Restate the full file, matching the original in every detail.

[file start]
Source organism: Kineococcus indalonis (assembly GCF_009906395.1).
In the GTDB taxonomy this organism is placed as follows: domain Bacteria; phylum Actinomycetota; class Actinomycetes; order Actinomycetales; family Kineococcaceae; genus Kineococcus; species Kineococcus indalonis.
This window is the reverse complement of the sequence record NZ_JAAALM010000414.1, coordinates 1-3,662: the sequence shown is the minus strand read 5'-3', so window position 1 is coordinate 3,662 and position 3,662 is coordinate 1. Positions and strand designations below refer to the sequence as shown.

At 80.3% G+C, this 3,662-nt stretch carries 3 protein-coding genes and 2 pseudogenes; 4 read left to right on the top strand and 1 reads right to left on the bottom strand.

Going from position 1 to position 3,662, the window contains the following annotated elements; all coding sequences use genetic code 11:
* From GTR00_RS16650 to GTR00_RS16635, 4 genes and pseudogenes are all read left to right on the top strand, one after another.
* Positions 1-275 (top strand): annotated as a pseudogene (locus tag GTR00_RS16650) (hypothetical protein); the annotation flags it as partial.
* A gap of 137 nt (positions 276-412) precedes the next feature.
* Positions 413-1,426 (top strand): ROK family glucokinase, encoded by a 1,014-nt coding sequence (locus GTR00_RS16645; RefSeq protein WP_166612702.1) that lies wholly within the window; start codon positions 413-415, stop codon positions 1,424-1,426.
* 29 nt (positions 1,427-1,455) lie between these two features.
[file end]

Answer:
Source organism: Kineococcus indalonis (assembly GCF_009906395.1).
In the GTDB taxonomy this organism is placed as follows: domain Bacteria; phylum Actinomycetota; class Actinomycetes; order Actinomycetales; family Kineococcaceae; genus Kineococcus; species Kineococcus indalonis.
This window is the reverse complement of the sequence record NZ_JAAALM010000414.1, coordinates 1-3,662: the sequence shown is the minus strand read 5'-3', so window position 1 is coordinate 3,662 and position 3,662 is coordinate 1. Positions and strand designations below refer to the sequence as shown.

At 80.3% G+C, this 3,662-nt stretch carries 3 protein-coding genes and 2 pseudogenes; 4 read left to right on the top strand and 1 reads right to left on the bottom strand.

Going from position 1 to position 3,662, the window contains the following annotated elements; all coding sequences use genetic code 11:
* From GTR00_RS16650 to GTR00_RS16635, 4 genes and pseudogenes are all read left to right on the top strand, one after another.
* Positions 1-275 (top strand): annotated as a pseudogene (locus tag GTR00_RS16650) (hypothetical protein); the annotation flags it as partial.
* A gap of 137 nt (positions 276-412) precedes the next feature.
* Positions 413-1,426 (top strand): ROK family glucokinase, encoded by a 1,014-nt coding sequence (locus GTR00_RS16645; RefSeq protein WP_166612702.1) that lies wholly within the window; start codon positions 413-415, stop codon positions 1,424-1,426.
* 29 nt (positions 1,427-1,455) lie between these two features.